• Corresponding Fellow of the Royal Society of Edinburgh, 2010
  • Distinguished Fellow, American Economic Association, 2010
  • President, American Economic Association, 2009
  • Honorary Fellow of Fitzwilliam College, Cambridge, May 2009
  • John Kenneth Galbraith Award, Agricultural and Applied Economics Association Foundation, July 2009
  • Honorary Doctor of Letters, University of St. Andrews, June 2008

To read more about Angus Deaton, visit his Author Spotlight biography: http://blog.press.princeton.edu/angus-deaton-2/

Derek Sayer “succeeds in doing what might have seemed at the beginning an impossible task,” according to Leonardo Reviews

Derek Sayer’s Prague, Capital of the Twentieth Century, is warmly received by Jan Baetens of Leonardo Reviews:

Why Prague as ‘capital of the 20th Century’, and not Berlin, Tokyo, Los Angles, or, of course, New York? The answer that Derek Sayer, renowned specialist of Czech Modernism, gives to this question is multiple, but most crucial is here the symmetry he elaborates with Walter Benjamin’s landmark description of Paris, cultural capital of the 19th Century. Just as the Ville-Lumière could appear in Benjamin eyes‒and don’t we look all through his eyes nowadays?‒as the laboratory of 20th Century’s modernism, Prague may be the city that foreshadows the world in which we live today, a world that is less simply postmodern than the epitome of what Baudelaire defined as the landmark feature of all modernities ahead: “the ephemeral, the fleeting, the contingent, the half of art whose other half is the eternal and the immutable” (“The Painter of Modern Life,” 1863). More than any other city in the (Western) world, Prague has become the symbol of that singular mix of constancy and instability that singles out modern as well as postmodern life. Much more than a city like New Work, Prague is deeply rooted in history, and much more than a city like Paris, this history is a never-ending chain of upheavals, turmoil, changes, revolutions, and destructions, in which the only certitude that remains can only be that of uncertainty itself.

Yet there is also a second reason to choose Prague as a new case in point for a Benjaminian revisiting of cultural history, in the very broad sense of the word bringing together art, politics, ideology, business, and daily life, combining both the well-known signposts of culture and the forgotten or despised details that only illuminated rag pickers are able to value. That reason is the necessity to rewrite a dramatically important chapter of history wiped out by post-iron curtain ideas on 20th Century modernism. Until the Second World War, Prague had been, indeed, one of the cradles of Surrealism, only second to Paris and, if not in depth than certainly in width, definitely more important than Brussels. Belgium may have had more radical avant-garde writers than Czechoslovakia (in comparison with Paul Nougé, the Nobel Prize winning Jaroslav Seifert will appear to many as a rather pale figure, for instance), and it may have hosted also more famous painters (needless to remind that Magritte has had a more lasting influence than his Czech colleagues), but Surrealism has pervaded the whole of culture and society more profoundly in the old kingdom of Bohemia than the country governed by King Albert I and King Leopold III, a country where Surrealism often narrowed down into softer, more user-friendly, sometimes almost petty-bourgeois forms, while Surrealism did never cease to have revolutionary undertones in Prague. Unfortunately, however, it is the fate of small countries and small cultures to be overlooked in history, which remains written and rewritten from the viewpoint of the global culture of the day. Hence, for instance, the complete neglect of Czech Surrealism in the show that has determined for many decades the US vision of modernity: William Rubin’s 1968 MOMA blockbuster retrospective “Dada, Surrealism, and Their Heritage”.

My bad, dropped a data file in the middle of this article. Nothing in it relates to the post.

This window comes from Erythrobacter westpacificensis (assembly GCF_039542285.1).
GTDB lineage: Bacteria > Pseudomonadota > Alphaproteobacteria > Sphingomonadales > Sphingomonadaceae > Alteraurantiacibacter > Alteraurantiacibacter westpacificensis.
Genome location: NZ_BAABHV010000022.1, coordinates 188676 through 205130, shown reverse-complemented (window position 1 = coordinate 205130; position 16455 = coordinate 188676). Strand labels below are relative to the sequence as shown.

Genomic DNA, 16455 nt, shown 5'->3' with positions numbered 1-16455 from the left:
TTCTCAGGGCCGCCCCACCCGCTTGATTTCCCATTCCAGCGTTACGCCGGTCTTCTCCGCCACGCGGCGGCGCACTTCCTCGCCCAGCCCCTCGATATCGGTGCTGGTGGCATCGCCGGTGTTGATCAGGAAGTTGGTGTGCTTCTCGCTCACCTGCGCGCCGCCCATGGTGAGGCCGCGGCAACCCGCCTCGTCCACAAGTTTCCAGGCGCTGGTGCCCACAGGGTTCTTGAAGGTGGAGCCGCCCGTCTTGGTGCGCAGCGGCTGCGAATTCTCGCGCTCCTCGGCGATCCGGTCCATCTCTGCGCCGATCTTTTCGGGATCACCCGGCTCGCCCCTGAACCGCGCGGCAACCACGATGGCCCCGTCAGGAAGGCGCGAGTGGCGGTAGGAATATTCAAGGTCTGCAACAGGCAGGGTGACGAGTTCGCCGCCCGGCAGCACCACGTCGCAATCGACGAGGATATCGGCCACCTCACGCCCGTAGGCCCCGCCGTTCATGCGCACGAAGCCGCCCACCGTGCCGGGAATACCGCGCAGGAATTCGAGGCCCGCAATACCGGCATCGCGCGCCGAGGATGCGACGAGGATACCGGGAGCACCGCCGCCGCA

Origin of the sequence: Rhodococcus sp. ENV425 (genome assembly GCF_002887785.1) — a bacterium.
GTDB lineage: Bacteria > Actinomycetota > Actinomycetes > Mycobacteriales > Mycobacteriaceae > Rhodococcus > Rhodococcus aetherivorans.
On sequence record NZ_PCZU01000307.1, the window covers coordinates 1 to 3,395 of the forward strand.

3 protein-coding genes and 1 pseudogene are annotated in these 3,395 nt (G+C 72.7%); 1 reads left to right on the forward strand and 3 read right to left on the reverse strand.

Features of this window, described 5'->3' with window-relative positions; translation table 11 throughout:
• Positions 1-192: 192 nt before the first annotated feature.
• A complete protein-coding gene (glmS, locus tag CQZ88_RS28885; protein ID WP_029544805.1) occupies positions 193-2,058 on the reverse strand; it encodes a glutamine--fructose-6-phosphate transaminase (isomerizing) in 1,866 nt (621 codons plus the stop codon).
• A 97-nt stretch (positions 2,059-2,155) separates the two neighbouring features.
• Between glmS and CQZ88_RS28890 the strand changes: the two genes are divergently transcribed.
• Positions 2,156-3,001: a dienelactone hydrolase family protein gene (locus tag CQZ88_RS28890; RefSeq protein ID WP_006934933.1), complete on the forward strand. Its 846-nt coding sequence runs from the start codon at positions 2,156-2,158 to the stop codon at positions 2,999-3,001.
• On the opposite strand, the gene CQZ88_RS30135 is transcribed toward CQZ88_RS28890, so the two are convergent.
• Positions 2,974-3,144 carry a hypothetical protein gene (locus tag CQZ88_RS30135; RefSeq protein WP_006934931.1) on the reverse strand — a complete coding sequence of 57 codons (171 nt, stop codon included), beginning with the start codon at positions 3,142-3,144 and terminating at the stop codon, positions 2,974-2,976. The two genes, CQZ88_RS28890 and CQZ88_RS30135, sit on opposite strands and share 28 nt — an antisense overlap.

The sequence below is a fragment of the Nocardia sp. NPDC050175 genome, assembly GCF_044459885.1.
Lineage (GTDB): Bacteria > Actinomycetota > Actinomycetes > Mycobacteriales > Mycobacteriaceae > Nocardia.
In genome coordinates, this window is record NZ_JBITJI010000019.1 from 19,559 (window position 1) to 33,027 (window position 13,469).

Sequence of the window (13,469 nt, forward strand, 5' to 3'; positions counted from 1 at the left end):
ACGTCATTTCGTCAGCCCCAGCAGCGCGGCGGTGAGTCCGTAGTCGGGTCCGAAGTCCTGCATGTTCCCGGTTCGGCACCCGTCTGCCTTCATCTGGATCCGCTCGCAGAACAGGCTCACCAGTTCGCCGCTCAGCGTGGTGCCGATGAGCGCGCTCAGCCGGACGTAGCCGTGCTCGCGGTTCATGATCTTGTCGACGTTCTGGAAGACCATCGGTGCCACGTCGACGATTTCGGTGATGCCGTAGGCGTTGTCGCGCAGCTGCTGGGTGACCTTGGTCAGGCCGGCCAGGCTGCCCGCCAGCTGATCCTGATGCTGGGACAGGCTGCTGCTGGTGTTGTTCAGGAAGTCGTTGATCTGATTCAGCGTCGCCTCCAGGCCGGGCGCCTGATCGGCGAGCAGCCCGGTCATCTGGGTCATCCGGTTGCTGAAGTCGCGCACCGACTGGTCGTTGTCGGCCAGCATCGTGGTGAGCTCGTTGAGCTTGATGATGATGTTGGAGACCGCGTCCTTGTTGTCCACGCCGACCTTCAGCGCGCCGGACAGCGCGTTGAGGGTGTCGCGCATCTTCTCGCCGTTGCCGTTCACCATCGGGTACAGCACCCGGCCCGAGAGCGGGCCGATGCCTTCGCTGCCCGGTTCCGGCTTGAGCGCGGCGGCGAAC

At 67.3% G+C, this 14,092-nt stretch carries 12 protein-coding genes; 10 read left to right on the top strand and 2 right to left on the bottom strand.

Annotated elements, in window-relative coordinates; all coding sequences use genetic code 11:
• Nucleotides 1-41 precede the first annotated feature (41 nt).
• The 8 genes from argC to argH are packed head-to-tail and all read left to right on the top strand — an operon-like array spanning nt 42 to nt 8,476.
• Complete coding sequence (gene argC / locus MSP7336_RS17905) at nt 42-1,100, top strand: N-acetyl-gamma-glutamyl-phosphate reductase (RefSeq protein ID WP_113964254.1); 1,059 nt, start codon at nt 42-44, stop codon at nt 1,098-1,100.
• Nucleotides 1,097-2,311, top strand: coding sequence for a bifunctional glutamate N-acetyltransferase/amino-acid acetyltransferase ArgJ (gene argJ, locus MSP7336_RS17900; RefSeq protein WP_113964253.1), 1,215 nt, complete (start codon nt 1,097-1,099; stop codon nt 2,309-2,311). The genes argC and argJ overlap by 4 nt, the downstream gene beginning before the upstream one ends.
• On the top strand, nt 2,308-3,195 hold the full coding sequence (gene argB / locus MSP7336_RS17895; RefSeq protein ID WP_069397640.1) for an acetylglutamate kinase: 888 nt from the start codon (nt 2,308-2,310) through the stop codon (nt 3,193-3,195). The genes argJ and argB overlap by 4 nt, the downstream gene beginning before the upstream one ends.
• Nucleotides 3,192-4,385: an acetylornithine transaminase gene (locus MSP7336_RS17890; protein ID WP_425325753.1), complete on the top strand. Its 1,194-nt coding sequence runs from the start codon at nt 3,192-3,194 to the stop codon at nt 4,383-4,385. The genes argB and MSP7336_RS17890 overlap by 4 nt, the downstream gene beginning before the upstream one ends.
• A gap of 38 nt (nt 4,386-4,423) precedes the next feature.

Read the complete review at Leonardo Reviews: http://leonardo.info/reviews/july2013/sayer-baetens.php


Prague, Capital of the Twentieth Century: A Surrealist History by Derek SayerPrague, Capital of the Twentieth Century:
A Surrealist History

Derek Sayer

Setting out to recover the roots of modernity in the boulevards, interiors, and arcades of the “city of light,” Walter Benjamin dubbed Paris “the capital of the nineteenth century.” In this eagerly anticipated sequel to his acclaimed Coasts of Bohemia: A Czech History, Derek Sayer argues that Prague could well be seen as the capital of the much darker twentieth century. Ranging across twentieth-century Prague’s astonishingly vibrant and always surprising human landscape, this richly illustrated cultural history describes how the city has experienced (and suffered) more ways of being modern than perhaps any other metropolis.

“[A] captivating portrait of 20th-century Prague. . . . The breadth of Sayer’s knowledge is encyclopedic, and those willing to stay the course will be rewarded.”–Publishers Weekly

Prague, Capital of the Twentieth Century is an erudite, comprehensive, well-illustrated and witty account of Czech art, design, architecture, literature and music in an era–stretching roughly from Czechoslovakia’s creation in 1918 to the end of the second world war–when few in Paris, Berlin, London or even New York would have thought of the Czechs as not being part of western civilisation. . . . [I]n this book [Sayer] has succeeded in bringing back to life a golden avant-garde era that not long ago was in danger of being written out of history altogether.”–Tony Barber, Financial Times